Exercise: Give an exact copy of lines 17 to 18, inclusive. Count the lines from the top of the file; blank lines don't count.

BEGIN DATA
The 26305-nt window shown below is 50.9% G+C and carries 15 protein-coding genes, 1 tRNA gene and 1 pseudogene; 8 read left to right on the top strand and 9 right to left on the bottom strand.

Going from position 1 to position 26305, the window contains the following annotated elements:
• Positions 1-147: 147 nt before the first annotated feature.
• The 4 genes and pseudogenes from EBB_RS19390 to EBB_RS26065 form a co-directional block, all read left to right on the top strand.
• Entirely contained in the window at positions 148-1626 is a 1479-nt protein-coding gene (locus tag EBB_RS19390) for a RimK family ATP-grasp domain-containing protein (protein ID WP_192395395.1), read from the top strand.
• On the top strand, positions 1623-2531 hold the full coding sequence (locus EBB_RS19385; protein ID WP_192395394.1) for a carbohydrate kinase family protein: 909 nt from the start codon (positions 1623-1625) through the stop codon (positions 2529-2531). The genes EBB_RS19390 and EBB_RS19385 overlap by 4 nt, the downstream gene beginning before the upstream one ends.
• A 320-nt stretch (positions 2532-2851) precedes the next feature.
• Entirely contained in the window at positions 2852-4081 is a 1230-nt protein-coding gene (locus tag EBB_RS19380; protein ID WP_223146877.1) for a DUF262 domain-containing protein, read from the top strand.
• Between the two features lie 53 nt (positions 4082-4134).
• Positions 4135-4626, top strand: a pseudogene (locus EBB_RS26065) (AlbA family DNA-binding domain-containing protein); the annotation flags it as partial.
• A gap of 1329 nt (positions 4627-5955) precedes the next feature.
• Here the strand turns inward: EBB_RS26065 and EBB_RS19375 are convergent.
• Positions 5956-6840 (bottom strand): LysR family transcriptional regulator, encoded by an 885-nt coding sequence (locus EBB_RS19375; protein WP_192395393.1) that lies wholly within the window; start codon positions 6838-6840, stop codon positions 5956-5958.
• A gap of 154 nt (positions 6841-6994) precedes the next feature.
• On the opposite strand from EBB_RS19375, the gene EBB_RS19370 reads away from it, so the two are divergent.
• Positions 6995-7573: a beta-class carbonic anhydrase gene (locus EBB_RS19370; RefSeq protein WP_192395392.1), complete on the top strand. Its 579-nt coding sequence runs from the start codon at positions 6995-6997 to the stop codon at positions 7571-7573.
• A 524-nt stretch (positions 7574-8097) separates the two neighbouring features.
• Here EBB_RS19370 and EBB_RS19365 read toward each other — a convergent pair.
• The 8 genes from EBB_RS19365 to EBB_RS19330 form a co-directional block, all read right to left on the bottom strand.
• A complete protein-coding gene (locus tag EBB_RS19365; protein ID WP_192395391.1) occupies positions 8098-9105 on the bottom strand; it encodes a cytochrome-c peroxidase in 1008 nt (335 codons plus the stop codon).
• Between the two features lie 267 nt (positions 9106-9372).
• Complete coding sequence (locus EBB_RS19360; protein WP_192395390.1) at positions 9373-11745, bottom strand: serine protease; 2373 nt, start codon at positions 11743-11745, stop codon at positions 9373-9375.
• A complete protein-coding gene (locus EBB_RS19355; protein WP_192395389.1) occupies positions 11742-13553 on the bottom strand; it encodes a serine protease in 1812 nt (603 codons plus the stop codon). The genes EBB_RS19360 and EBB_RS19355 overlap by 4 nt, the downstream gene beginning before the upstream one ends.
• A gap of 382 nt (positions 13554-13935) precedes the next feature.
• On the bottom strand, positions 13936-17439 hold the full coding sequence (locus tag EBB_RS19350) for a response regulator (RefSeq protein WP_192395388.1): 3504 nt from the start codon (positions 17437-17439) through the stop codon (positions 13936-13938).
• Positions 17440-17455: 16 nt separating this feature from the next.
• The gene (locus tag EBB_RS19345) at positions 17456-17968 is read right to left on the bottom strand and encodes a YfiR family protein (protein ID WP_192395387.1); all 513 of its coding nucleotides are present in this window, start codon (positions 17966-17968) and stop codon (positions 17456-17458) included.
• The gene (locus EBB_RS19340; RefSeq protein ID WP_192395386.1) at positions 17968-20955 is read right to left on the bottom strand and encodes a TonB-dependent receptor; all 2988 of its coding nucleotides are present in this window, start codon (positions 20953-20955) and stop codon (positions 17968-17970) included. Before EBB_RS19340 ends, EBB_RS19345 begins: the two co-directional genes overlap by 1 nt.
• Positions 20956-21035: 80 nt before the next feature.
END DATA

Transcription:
• A 524-nt stretch (positions 7574-8097) separates the two neighbouring features.
• Here EBB_RS19370 and EBB_RS19365 read toward each other — a convergent pair.